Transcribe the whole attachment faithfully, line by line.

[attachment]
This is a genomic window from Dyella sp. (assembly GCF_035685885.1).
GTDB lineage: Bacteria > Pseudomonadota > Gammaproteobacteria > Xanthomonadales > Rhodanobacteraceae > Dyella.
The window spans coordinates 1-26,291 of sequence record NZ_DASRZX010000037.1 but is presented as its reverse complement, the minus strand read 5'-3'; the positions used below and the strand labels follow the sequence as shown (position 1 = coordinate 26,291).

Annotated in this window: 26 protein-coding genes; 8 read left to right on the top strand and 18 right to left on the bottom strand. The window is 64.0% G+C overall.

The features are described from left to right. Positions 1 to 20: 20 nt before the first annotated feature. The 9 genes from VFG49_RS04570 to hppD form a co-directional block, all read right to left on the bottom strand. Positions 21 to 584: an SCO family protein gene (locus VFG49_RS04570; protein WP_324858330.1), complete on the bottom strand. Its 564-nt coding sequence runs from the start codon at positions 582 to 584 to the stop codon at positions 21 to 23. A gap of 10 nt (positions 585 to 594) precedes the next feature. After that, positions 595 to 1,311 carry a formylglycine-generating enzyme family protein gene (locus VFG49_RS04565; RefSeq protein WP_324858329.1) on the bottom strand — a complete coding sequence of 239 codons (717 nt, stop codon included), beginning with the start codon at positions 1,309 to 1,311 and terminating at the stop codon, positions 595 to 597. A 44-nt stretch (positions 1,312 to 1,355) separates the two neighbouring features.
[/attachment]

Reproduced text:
This is a genomic window from Dyella sp. (assembly GCF_035685885.1).
GTDB lineage: Bacteria > Pseudomonadota > Gammaproteobacteria > Xanthomonadales > Rhodanobacteraceae > Dyella.
The window spans coordinates 1-26,291 of sequence record NZ_DASRZX010000037.1 but is presented as its reverse complement, the minus strand read 5'-3'; the positions used below and the strand labels follow the sequence as shown (position 1 = coordinate 26,291).

Annotated in this window: 26 protein-coding genes; 8 read left to right on the top strand and 18 right to left on the bottom strand. The window is 64.0% G+C overall.

The features are described from left to right. Positions 1 to 20: 20 nt before the first annotated feature. The 9 genes from VFG49_RS04570 to hppD form a co-directional block, all read right to left on the bottom strand. Positions 21 to 584: an SCO family protein gene (locus VFG49_RS04570; protein WP_324858330.1), complete on the bottom strand. Its 564-nt coding sequence runs from the start codon at positions 582 to 584 to the stop codon at positions 21 to 23. A gap of 10 nt (positions 585 to 594) precedes the next feature. After that, positions 595 to 1,311 carry a formylglycine-generating enzyme family protein gene (locus VFG49_RS04565; RefSeq protein WP_324858329.1) on the bottom strand — a complete coding sequence of 239 codons (717 nt, stop codon included), beginning with the start codon at positions 1,309 to 1,311 and terminating at the stop codon, positions 595 to 597. A 44-nt stretch (positions 1,312 to 1,355) separates the two neighbouring features.